How secure are your cards?

The NCC found that while 26% of the British population have access to the internet, only three per cent regularly shop online. And familiarity breeds contempt. Those who best know the internet are least likely to trust its security. With good reason.

The worst aspect of Barclays’ problem is that the bank initially ignored a customer pointing it out to them. But it is not only Barclays that has had serious difficulties.

Egg has admitted that a software glitch at least theoretically allowed customers to access others’ bank accounts. IF, the online subsidiary of Halifax, had to delay its launch because of systems difficulties. Halifax itself had to close down its online share dealing service for a while.

And even the Inland Revenue’s online software has short-circuited, threatening to overcharge by thousands of pounds those brave customers who file their tax returns online.

Which drives us in the direction of another organisation that can claim good timing, the Foundation for Information Policy Research. Reviewing the (often uncapped) liability arrangements for online transactions, the FIPR claims: ‘Banks are now trying to change the rules so that with electronic transactions it will be the customer’s bad luck if a payment from his account gets forged.’

Examining the contract terms with a variety of online banks, the FIPR found that with Smile, it is the customer’s responsibility to notify the bank of a security problem, although there is no reason why the customer should be aware of it. With the Bank of Scotland, anyone who uses the proper security codes will be regarded as operating on behalf of the customer, however they obtained those codes. The Halifax makes customers liable for fraudulent transactions until it has been notified of a problem.

And Egg makes it even clearer, ‘Until you tell us, you will be responsible for any instruction in writing or by telephone or internet which we receive and act on, even if it was not given by you.’

But the reality of the threat to internet security is greatest through the use of credit and debit cards. Last year the level of fraud through ‘card not present transactions’ – internet and phone – rose in the UK by 117%, to £29.5m, out of a total credit card fraud bill of £189.4m.

However, the extent of fraud represents something like 0.14% of card transaction values, so it is hardly going to bring capitalism down.

Card fraud is predicted to rise dramatically next year with a new trade of counterfeit card production being developed. The level of fraud is already much higher in the US, where it is alleged that the downloading of credit card details from online databases costs half a billion dollars annually.

What this points to is that those who resolutely reject the internet for transactions are a long way from being immune from internet credit card fraud. Organisations who hold your credit or debit card details on record and waiters who temporarily have access to your card receipt can buy any number of goods on your behalf, but which, alas, you never see.

So it is to be welcomed that card security issues, both online and in the real world, are being addressed. In another three years, credit and debit card transactions will be authorised by four figure PIN numbers, rather than signatures. Apparently this is a much safer system, providing you can remember the number and don’t have to write it down. One is tempted to say three cheers, if rather belated ones, for the card issuers, except that they are doing it under pressure from the government.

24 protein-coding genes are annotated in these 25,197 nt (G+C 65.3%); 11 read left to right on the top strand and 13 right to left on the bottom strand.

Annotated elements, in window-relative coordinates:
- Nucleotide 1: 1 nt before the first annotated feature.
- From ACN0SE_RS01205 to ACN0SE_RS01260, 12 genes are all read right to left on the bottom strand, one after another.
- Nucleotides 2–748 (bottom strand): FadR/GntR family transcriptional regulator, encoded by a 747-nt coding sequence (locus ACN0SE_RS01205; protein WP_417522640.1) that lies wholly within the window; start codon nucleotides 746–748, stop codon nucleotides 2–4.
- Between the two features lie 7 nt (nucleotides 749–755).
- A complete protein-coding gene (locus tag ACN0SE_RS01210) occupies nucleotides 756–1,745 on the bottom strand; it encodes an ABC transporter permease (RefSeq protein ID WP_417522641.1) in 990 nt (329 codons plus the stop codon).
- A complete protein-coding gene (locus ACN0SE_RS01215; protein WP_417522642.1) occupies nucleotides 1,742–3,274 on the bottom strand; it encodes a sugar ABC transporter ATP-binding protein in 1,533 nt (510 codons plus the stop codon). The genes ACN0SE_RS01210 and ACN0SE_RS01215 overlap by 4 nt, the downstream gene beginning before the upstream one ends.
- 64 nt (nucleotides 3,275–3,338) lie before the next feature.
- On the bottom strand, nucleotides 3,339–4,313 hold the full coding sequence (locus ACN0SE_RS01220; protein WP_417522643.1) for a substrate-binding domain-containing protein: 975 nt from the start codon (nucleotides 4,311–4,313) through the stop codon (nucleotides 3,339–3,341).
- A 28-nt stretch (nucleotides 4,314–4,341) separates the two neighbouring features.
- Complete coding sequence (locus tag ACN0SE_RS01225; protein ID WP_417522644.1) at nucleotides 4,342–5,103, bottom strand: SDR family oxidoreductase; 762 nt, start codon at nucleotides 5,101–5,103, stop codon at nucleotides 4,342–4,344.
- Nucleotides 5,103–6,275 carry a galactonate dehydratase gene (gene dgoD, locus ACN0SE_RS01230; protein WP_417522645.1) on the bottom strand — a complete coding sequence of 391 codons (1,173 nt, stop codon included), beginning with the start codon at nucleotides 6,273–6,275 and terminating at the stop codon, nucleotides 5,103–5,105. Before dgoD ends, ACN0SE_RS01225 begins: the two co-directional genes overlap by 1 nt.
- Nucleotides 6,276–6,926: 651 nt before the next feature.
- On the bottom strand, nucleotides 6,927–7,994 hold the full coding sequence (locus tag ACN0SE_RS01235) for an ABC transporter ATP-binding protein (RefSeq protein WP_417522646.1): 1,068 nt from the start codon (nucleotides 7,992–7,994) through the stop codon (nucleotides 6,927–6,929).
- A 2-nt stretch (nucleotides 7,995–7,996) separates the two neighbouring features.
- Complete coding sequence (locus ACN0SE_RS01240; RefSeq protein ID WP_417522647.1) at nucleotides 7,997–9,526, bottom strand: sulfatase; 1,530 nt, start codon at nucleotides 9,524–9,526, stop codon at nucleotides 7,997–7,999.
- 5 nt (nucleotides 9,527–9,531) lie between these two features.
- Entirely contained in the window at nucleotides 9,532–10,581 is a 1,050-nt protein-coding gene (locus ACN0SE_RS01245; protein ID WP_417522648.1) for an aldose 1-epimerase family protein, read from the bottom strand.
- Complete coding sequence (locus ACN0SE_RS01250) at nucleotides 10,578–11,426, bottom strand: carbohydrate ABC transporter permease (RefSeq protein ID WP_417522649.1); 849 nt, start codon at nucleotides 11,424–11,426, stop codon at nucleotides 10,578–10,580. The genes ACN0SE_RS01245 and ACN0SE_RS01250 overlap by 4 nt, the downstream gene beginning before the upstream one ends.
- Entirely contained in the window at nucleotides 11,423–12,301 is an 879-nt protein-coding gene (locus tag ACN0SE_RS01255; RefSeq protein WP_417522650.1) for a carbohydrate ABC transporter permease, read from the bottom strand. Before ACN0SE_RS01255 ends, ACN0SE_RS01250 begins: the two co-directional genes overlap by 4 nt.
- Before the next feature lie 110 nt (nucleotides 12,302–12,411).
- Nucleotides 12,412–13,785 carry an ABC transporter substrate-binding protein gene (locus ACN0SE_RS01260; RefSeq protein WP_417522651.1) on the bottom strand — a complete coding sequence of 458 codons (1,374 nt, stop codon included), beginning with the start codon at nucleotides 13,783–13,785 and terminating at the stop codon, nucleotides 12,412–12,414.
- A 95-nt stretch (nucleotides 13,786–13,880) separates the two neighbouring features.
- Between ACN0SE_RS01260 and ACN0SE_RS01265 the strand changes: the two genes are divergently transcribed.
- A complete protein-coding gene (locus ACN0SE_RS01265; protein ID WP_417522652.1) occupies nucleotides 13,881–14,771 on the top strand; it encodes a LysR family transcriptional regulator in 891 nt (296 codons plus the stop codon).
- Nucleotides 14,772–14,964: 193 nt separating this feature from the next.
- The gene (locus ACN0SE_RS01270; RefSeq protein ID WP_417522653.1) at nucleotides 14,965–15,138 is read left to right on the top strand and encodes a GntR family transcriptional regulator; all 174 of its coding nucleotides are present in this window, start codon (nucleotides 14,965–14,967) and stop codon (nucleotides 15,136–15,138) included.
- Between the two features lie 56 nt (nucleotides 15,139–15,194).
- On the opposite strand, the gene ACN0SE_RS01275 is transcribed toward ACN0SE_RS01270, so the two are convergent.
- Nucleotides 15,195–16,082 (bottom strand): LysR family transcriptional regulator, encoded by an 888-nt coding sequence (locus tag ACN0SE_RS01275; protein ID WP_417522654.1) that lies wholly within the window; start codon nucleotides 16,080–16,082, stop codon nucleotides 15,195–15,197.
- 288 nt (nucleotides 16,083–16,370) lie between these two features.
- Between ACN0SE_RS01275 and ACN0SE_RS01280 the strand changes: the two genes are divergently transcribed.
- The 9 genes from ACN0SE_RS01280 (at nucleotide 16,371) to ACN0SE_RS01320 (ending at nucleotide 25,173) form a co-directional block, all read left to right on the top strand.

Visa, the leading card issuer, is set to announce technical changes to its products – involving the more widespread use of computer chips in cards – that should reduce the number of fraudulent transactions.

But why has all this taken so long? The answer, say cynics and the US government, is revealed at an anti-trust trial taking place in New York. It may not be making the same headlines as the action against Microsoft, but the suit against Visa and Mastercard is also pretty significant.

The two card issuers were allegedly acting in an anti-competitive way by failing to proceed earlier with smart cards. Mastercard refused to install them without Visa also doing so, because of the cost. And the two companies together hired a consultant to evaluate the viability of the smart card market. Visa and Mastercard have retaliated by pointing to American Express’s role in lobbying the US Justice Department for action, which could lead to a breakthrough in the market for AmEx. So much for free trade.

Perhaps the risk of transaction fraud is simply one we need to accept, recognising that the laws of probability are on our side. But it would be reassuring if the banks and their associate companies, the card issuers, seemed to be taking things more seriously.

  • Paul Gosling writes for The Guardian and is the author of Changing Money


‘The security of online banking systems from a customer perspective is not very satisfactory. Although there is no doubt that the vast majority of customers will not experience problems, for the small number that find themselves victims of security failures in banking computer systems the consequences can easily be very serious.’

‘Customers who are thinking of moving to online banking should seek a bank that offers better security than that provided by PINs and passwords alone, and one that has allowed independent experts to audit and publish the results of security reviews of the computer systems it uses to provide online services. They may be in for a long search; in the meanwhile, they might do well to place limits on the amounts which can be transferred from their accounts on the basis of electronic instructions.’
Foundation for Information Policy Research: ‘Electronic Commerce: Who Carries the Risk of Fraud’.

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